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Mikhail Osipovich Gershenzon (Russian: Михаи́л О́сипович Гершензо́н) (Kishinev, July 13 [O.S. July 1] 1869 - Moscow, February 19, 1925) was a Russian scholar, essayist and editor. He studied history, philosophy, and political science at Moscow University, graduating in 1894. From graduation until the Bolshevik revolution he was unable to obtain an official academic position because he was Jewish. He was a literary reviewer for Nauchnoe Slovoe (Scientific word) from 1903 to 1905 and for Vestnik Evropy (Herald of Europe) in 1907-08, and was literary editor of Kriticheskoe Obozrenie (Critical review), 1907-09. He had a common-law relationship with Maria Goldenveizer from 1904 (Jews and Orthodox Christians were unable to marry legally); they had a daughter and a son. In 1909 he edited the famous essay collection Vekhi, for which he wrote the introduction and an essay.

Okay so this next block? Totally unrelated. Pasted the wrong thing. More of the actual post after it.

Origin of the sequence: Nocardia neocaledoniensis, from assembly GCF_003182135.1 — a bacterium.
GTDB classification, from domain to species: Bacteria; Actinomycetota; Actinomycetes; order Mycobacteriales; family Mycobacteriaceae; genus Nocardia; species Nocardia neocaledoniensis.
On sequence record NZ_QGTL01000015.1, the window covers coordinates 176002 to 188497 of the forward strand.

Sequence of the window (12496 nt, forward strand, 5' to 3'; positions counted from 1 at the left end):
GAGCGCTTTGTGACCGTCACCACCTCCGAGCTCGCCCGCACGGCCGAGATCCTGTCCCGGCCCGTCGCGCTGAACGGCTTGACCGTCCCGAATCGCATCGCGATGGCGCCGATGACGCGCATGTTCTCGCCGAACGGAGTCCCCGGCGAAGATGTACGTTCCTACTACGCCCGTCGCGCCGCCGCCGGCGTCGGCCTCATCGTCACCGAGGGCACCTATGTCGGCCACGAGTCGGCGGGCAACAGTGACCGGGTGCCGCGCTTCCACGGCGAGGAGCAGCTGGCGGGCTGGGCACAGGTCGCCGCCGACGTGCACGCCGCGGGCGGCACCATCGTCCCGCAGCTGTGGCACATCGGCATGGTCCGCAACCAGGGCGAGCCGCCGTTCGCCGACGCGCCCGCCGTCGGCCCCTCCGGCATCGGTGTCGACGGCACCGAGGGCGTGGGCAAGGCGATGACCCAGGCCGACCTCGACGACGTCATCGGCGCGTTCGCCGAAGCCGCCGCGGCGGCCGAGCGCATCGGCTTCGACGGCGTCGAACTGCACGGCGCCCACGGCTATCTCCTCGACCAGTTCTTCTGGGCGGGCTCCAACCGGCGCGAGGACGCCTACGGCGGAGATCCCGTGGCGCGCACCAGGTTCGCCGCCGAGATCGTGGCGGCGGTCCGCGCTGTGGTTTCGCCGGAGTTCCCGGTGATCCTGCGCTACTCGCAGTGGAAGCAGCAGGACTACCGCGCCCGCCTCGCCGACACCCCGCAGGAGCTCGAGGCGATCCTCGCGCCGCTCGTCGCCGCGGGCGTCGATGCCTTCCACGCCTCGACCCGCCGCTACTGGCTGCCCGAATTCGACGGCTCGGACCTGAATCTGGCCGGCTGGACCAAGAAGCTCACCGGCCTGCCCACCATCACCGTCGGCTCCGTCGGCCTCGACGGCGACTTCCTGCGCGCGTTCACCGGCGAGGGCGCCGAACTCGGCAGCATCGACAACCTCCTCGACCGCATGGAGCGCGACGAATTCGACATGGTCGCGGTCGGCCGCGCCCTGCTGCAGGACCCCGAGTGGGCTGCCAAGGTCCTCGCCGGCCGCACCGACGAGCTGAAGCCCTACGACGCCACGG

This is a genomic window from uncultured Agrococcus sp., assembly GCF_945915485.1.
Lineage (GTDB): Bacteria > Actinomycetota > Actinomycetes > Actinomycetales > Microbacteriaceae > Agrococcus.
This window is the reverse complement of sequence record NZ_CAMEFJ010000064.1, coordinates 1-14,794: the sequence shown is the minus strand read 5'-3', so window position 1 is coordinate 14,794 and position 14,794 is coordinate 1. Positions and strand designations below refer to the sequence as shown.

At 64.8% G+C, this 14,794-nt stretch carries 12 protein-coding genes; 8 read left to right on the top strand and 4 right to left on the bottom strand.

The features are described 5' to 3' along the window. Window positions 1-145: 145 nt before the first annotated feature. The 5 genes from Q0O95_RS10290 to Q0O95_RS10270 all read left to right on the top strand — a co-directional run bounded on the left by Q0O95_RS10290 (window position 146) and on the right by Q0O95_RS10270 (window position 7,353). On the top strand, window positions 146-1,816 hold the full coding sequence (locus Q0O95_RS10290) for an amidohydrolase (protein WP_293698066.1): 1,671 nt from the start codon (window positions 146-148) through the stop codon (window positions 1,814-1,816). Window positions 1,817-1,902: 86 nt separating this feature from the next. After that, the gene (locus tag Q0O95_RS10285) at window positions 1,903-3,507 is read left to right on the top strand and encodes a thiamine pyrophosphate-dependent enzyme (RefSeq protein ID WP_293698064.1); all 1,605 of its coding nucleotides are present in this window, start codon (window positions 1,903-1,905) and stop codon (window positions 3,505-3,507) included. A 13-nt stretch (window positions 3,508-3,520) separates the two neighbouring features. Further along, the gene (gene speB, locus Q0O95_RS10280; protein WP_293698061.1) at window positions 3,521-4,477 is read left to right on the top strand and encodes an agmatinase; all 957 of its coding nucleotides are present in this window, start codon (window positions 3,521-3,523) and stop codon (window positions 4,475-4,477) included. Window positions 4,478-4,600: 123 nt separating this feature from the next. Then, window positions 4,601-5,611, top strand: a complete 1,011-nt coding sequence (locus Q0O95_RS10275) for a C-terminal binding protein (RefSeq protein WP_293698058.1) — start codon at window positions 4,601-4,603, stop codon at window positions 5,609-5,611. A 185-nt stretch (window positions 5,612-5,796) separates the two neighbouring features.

During the Civil War he worked in various sections of the People's Commissariat for Education (Narkompros). He was first chair of the Moscow Writers' Union in 1918 and of the All-Russian Writers' Union in 1920-21, during which years he was also a member of the leadership of Narkompros; he was head of the literary section, Moscow Academy of Artistic Sciences from 1922 to 1925.
Selected publications 
- “The Destinies of the Jewish People”. Telos 58 (Winter 1983-84). New York: Telos Press.
- Berman, Iakov, Gershenzon, Bibliografiia, Odessa, Odespoligraf, 1928.